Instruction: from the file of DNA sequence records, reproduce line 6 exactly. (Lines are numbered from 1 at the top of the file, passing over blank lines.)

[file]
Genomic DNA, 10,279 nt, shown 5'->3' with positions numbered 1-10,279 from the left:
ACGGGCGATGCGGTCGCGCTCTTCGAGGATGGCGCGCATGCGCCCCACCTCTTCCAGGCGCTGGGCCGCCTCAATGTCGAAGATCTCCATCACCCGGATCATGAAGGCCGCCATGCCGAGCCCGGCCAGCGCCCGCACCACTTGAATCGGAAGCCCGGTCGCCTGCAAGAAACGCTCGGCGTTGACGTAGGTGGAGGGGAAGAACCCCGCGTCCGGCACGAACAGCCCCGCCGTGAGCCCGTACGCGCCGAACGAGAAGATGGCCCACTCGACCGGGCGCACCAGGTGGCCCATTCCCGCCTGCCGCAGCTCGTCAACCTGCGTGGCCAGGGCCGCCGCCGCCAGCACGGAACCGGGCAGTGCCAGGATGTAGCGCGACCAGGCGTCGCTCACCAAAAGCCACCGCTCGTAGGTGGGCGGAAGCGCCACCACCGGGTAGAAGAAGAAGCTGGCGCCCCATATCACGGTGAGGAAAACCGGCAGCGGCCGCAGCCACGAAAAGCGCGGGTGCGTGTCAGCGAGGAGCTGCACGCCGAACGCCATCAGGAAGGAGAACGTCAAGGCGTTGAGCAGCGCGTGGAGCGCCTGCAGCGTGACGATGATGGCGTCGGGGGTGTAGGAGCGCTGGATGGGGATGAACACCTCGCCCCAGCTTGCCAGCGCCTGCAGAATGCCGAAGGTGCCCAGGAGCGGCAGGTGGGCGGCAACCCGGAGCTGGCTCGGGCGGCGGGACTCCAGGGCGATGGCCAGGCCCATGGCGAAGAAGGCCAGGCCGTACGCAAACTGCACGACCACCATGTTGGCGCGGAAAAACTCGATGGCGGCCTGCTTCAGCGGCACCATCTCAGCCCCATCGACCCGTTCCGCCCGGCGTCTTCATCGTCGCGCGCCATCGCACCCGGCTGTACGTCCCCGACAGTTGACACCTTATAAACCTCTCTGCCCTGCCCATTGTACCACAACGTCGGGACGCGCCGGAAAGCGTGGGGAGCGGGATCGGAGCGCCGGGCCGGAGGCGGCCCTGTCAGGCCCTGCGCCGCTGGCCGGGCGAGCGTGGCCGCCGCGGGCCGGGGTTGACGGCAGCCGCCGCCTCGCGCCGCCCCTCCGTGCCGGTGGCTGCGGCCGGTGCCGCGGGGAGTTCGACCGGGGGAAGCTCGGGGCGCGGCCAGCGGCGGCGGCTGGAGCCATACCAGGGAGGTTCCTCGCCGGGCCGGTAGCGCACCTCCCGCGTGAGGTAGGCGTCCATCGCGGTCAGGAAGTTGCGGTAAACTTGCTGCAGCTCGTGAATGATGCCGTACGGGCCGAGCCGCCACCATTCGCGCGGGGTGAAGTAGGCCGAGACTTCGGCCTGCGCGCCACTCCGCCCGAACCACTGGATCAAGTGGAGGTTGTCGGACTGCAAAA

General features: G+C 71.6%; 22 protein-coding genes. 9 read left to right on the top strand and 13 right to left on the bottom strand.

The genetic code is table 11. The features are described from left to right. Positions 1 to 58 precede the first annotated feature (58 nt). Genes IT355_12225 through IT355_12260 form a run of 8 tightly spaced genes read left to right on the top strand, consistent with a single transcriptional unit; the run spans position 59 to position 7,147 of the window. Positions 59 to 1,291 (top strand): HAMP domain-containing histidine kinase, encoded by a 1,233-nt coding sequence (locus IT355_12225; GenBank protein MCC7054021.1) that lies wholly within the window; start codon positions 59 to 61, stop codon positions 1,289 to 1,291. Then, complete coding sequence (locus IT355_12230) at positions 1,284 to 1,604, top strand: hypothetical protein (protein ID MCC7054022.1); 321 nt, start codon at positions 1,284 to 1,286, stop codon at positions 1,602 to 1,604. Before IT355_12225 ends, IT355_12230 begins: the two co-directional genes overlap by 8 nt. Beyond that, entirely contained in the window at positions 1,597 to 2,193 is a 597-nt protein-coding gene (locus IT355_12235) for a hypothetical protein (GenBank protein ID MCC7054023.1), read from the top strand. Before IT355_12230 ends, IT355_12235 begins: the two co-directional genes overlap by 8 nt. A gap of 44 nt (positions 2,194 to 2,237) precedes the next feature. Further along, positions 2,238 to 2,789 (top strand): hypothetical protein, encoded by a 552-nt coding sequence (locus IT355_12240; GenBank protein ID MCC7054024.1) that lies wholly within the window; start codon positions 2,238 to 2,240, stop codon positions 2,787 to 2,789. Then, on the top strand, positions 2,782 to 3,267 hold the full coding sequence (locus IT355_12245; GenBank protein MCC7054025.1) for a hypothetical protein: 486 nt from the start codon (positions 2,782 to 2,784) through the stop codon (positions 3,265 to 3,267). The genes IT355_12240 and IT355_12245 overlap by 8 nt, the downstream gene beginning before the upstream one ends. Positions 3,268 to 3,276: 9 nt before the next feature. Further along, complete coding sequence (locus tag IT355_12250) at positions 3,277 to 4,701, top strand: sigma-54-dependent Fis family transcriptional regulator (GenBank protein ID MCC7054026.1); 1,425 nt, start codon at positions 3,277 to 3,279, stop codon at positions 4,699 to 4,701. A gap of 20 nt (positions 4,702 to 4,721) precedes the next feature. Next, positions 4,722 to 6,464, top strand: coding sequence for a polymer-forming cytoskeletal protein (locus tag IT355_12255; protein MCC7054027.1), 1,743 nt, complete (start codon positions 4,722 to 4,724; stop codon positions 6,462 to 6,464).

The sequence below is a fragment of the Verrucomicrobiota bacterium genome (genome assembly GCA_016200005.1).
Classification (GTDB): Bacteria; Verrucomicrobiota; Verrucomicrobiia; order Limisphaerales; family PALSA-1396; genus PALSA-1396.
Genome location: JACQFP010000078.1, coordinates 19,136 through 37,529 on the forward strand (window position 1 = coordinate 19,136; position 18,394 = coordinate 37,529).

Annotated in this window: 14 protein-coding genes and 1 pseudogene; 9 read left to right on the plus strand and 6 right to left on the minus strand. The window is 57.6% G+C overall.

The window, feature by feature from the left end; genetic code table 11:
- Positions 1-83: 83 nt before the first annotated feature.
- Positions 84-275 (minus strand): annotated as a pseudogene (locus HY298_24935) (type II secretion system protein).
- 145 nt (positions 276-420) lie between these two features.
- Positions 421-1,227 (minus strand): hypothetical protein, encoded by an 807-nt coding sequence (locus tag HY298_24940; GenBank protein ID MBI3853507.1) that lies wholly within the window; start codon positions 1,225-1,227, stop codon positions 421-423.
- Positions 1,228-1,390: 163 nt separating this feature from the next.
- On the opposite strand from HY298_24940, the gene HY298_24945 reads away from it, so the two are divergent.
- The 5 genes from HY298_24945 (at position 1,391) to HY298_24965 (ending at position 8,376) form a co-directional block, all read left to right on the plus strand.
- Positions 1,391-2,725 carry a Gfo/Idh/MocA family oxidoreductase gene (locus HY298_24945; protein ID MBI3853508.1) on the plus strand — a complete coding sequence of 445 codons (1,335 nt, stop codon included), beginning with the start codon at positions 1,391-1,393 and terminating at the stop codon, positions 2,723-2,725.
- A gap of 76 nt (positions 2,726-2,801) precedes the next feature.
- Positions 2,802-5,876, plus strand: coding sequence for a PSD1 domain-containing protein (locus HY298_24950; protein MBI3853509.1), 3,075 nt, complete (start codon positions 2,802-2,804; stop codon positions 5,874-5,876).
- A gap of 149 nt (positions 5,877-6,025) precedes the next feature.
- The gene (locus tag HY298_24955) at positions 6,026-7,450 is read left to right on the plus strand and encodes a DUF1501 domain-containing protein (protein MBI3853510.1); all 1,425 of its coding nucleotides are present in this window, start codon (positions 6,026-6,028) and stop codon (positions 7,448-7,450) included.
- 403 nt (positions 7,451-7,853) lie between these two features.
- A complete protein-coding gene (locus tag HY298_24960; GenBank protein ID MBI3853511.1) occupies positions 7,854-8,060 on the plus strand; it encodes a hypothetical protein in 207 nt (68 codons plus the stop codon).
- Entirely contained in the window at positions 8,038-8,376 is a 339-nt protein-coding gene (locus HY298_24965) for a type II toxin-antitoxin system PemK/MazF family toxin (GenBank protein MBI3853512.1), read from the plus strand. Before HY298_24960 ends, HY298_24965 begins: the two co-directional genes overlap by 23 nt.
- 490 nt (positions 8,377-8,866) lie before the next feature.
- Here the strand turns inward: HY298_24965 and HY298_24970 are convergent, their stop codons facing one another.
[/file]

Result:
Classification (GTDB): Bacteria; Verrucomicrobiota; Verrucomicrobiia; order Limisphaerales; family PALSA-1396; genus PALSA-1396.